Ayende @ Rahien

Hi!
My name is Oren Eini
Founder of Hibernating Rhinos LTD and RavenDB.
You can reach me by phone or email:

ayende@ayende.com

+972 52-548-6969

, @ Q c

Posts: 6,128 | Comments: 45,550

filter by tags archive

Small optimizations? Did you check that idiot checkbox yet?

time to read 2 min | 296 words

I started to write the following code:

operationsInTransactions.GetOrAdd(txId,  new List<Command>())
    .Add(new Command
    {
        Key = key,
        Position = position,
        Type = CommandType.Put
    });

But then I realized that in the happy path, I would always allocate a list, even if I don’t need it, and I changed it to this:

operationsInTransactions.GetOrAdd(txId, guid => new List<Command>())
    .Add(new Command
    {
        Key = key,
        Position = position,
        Type = CommandType.Put
    });

Why am I being stupid?

Hint: It has nothing to do with the stupidity associated with trying to do micro optimizations…


Comments

Torkel

Instead of newing a List you new up a delegate each call to GetOrAdd ?

Ayende Rahien

Well, that was fast.

Yep, that is it.

tobi

No! I think the C# compiler caches delegates that do not close over variables. I have seen that in reflector a while ago. The delegate gets written to a static field.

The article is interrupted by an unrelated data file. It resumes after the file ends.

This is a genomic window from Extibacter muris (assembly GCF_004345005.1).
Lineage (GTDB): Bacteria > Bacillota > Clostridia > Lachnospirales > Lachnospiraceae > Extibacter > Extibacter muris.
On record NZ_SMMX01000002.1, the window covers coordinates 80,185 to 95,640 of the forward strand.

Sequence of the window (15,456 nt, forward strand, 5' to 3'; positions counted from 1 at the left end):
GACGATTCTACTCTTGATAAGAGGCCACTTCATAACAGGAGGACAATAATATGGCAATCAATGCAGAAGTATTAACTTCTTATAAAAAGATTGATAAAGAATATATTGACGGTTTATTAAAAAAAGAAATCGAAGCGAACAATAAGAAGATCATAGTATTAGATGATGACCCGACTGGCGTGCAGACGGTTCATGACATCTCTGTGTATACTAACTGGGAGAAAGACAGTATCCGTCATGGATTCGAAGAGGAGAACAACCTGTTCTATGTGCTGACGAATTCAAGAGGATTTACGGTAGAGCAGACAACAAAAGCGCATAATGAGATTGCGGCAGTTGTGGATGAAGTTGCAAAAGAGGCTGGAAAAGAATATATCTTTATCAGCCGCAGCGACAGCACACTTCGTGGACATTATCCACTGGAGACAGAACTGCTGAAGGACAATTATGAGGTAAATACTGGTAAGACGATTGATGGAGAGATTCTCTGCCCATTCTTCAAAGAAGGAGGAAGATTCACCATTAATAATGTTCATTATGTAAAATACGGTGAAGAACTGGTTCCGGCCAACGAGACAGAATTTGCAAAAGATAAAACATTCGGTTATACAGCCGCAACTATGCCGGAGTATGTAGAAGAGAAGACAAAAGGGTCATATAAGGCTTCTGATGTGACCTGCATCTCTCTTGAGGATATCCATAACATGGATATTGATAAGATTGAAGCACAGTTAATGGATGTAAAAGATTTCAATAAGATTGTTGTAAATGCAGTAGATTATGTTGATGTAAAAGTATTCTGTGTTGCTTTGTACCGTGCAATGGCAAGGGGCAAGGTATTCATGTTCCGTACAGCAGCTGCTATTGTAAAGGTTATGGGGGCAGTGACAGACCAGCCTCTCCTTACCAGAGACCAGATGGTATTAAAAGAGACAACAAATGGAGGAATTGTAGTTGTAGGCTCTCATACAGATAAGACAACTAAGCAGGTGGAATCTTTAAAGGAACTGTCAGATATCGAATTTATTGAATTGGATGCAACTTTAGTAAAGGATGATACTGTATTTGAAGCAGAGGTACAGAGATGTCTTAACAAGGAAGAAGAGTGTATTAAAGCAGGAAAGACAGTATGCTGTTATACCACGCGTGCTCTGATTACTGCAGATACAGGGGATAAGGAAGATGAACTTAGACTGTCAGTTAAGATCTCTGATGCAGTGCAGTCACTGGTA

Dennis

Even so, the speed at which this allocation happens makes it just an insane micro optimization... Unless you are doing it billions of times.

configurator

Tobi is right. Non-closing delegates are converted to static methods. I don't know what happens to ones that use fields, but I'm pretty sure they're cached as well. Only when closing over locals you're creating a mess.

Matt Warren

@configurator I think that if it uses fields it gets converted into a instance method, but I'm not entirely sure.

Daniel

If a delegate closes over local variables, a helper class gets created, so a lambda translates into 2 allocations: the helper class and the delegate.

If a delegate closes only over 'this', it gets compiled into an instance method. These aren't cached, so the lambda causes 1 allocation: the delegate.

If a delegate doesn't close over any variables, then it gets compiled into a static method, and the delegate gets cached using a static field. Once the cache is filled, the lambda doesn't cause any heap allocations.

Comment preview

Comments have been closed on this topic.

FUTURE POSTS

  1. The worker pattern - 16 hours from now

There are posts all the way to May 30, 2016

RECENT SERIES

  1. The design of RavenDB 4.0 (14):
    26 May 2016 - The client side
  2. RavenDB 3.5 whirl wind tour (14):
    25 May 2016 - Got anything to declare, ya smuggler?
  3. Tasks for the new comer (2):
    15 Apr 2016 - Quartz.NET with RavenDB
  4. Code through the looking glass (5):
    18 Mar 2016 - And a linear search to rule them
  5. Find the bug (8):
    29 Feb 2016 - When you can't rely on your own identity
View all series

Syndication

Main feed Feed Stats
Comments feed   Comments Feed Stats